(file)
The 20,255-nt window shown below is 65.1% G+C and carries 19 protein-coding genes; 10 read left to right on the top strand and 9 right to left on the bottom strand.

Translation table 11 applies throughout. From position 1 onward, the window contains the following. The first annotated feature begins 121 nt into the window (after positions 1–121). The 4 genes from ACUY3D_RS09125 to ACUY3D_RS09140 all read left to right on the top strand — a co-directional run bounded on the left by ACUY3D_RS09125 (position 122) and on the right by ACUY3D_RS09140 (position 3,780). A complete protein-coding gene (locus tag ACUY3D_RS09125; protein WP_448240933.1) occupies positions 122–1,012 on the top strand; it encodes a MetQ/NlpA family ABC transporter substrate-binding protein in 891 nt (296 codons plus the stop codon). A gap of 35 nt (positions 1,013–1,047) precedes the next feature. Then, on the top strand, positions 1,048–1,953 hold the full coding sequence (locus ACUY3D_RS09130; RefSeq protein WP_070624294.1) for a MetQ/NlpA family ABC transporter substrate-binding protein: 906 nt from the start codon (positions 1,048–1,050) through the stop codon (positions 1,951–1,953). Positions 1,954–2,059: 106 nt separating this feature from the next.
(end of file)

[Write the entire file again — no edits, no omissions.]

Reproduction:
The 20,255-nt window shown below is 65.1% G+C and carries 19 protein-coding genes; 10 read left to right on the top strand and 9 right to left on the bottom strand.

Translation table 11 applies throughout. From position 1 onward, the window contains the following. The first annotated feature begins 121 nt into the window (after positions 1–121). The 4 genes from ACUY3D_RS09125 to ACUY3D_RS09140 all read left to right on the top strand — a co-directional run bounded on the left by ACUY3D_RS09125 (position 122) and on the right by ACUY3D_RS09140 (position 3,780). A complete protein-coding gene (locus tag ACUY3D_RS09125; protein WP_448240933.1) occupies positions 122–1,012 on the top strand; it encodes a MetQ/NlpA family ABC transporter substrate-binding protein in 891 nt (296 codons plus the stop codon). A gap of 35 nt (positions 1,013–1,047) precedes the next feature. Then, on the top strand, positions 1,048–1,953 hold the full coding sequence (locus ACUY3D_RS09130; RefSeq protein WP_070624294.1) for a MetQ/NlpA family ABC transporter substrate-binding protein: 906 nt from the start codon (positions 1,048–1,050) through the stop codon (positions 1,951–1,953). Positions 1,954–2,059: 106 nt separating this feature from the next.